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Better than a Grand Slam
January/February 2015

Clive James: Master of culture, high and low

One question often raised about Clive James — with varying degrees of admiration and suspicion — is how exactly he can write about Grand Slam tennis at one moment and high art at the next without breaking stride. Poetry Notebook, a collection of essays, reviews and digressions, suggests a possible answer: whether the culture is low or high, he is in it for the thrills, or to put it more generously, for the beauty. Poetry is "the most exciting thing in the world", he writes. It is — yes — "more exciting than Grand Slam tennis". James writes as though on the edge of his seat, and though this approach doubtless has its limitations, his enthusiasm is so infectious that the reader may well be having too much fun to notice them.

Like any fan, he is blunt about what he dislikes. When Ezra Pound refers to "Sunset like the grasshopper flying," James comments: "Brought up in the South Pacific, I've seen some quick sunsets in my time, but they were all left standing by even the most moribund grasshopper." Far more frequently, he wants to point out something spectacular, like Amy Clampitt's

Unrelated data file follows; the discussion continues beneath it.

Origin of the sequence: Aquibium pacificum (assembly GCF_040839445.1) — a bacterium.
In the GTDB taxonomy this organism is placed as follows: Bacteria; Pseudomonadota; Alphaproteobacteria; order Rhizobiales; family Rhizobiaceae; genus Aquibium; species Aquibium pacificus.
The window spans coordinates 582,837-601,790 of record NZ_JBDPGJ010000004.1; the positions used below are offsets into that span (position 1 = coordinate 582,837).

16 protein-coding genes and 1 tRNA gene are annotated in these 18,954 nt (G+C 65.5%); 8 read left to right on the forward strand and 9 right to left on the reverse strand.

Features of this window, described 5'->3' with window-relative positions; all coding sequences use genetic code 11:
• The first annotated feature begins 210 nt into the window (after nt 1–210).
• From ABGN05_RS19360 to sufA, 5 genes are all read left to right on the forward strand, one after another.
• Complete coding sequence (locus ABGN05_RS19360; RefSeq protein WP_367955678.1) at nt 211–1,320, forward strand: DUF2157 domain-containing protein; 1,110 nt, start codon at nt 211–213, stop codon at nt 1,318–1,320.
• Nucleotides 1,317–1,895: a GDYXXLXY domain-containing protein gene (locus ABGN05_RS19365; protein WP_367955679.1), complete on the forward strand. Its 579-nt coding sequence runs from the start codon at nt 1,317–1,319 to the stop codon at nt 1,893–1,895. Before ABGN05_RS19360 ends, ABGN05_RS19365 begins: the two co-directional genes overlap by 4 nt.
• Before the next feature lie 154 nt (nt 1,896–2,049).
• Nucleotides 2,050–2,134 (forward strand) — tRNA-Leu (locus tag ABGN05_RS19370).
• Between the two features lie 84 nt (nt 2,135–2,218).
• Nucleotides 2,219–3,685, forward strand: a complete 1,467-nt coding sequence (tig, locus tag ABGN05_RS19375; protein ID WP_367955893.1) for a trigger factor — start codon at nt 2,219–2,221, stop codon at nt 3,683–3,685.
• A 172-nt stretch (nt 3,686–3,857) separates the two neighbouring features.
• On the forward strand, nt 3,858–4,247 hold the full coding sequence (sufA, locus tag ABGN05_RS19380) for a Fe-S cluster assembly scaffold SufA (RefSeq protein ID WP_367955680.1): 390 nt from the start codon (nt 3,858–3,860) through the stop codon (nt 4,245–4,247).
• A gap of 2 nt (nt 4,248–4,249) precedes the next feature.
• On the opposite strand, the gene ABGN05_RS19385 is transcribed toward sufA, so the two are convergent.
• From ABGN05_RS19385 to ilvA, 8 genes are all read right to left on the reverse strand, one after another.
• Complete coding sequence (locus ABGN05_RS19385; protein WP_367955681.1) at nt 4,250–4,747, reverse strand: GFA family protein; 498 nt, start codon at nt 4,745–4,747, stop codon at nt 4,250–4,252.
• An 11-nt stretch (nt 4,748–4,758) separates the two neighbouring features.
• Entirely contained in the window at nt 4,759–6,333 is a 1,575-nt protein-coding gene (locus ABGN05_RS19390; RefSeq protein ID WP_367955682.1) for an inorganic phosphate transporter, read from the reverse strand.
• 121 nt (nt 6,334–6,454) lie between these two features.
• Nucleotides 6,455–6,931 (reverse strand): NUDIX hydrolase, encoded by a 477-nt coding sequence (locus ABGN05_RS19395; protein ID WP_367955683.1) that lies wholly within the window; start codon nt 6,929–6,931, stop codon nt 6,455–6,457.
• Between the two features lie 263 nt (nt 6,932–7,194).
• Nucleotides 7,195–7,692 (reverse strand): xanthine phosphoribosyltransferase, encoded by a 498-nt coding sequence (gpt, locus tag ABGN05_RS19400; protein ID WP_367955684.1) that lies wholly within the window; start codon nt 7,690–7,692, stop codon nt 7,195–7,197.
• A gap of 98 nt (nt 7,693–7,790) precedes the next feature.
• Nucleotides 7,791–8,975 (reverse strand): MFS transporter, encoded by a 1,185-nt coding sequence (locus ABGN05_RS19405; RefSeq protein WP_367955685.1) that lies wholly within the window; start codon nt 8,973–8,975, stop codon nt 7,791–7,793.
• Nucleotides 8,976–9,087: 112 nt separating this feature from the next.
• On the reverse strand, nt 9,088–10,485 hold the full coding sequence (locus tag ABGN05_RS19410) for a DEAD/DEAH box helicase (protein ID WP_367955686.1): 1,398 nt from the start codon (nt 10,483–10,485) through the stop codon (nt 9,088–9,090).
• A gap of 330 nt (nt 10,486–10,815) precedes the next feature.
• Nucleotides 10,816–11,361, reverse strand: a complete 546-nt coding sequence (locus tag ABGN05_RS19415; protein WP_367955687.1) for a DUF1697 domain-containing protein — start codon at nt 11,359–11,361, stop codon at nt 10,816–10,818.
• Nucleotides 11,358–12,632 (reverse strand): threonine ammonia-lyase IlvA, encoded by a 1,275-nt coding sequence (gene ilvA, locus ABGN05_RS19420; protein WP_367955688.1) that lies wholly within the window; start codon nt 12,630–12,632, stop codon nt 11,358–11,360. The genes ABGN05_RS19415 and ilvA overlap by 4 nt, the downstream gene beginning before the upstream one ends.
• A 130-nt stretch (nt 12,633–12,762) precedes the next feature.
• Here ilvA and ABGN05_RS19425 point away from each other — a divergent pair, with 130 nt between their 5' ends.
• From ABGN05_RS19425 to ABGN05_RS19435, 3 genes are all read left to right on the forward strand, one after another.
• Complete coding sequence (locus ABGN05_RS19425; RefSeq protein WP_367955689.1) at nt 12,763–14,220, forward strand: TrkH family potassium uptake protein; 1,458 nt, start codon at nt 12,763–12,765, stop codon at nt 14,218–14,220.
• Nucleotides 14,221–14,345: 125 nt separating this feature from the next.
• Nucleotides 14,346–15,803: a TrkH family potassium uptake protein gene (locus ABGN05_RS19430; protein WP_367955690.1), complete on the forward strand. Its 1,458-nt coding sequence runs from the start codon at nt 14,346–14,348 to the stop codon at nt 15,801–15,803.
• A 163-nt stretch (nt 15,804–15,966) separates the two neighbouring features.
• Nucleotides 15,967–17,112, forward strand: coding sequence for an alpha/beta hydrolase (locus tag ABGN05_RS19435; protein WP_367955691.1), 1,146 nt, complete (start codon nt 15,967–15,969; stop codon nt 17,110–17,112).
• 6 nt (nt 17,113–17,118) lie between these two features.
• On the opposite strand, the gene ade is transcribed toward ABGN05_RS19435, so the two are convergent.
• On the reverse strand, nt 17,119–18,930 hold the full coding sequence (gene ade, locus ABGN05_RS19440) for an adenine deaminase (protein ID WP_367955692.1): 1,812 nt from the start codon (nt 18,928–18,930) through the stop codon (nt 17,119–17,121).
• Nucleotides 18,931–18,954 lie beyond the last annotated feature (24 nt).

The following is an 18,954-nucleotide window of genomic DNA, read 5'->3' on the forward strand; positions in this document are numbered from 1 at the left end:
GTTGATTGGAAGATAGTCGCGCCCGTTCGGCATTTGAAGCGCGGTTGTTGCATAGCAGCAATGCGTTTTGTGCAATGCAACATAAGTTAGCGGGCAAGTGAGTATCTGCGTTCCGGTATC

Think how the hunting cheetah, from
the lope that whips the petaled garden
of her hide into a sandstorm, falters . . .

James lets those lines speak for themselves. Elsewhere, he moves in more closely. Shakespeare's sonnet on the mental dislocation that follows "lust in action" concludes:

All this the world well knows; yet none knows well
To shun the heaven that leads men to this hell.

James, who has written many a rhyming couplet in his time, suggests convincingly: "Reversing the two words ‘well knows' so as to wind the spring at the end of the line gives a reserve of energy to launch the last line like a crossbow bolt." That sharp observation illustrates one of his theories: that when ordinary words enter the force field of poetic form, they sometimes start doing extraordinary things, which in turn makes us wonder whether those words were so ordinary in the first place.

This argument, which runs through the book, is hard to summarise because it deals with something highly mysterious, but here goes. The electric charge of a good poem results from a clash, or multiple clashes: between sound and sense, between the rhythm of conversational speech and that of the poem's metre, between intellectual reasoning and musical art. Poetry arrives in the midst of tension and struggle.

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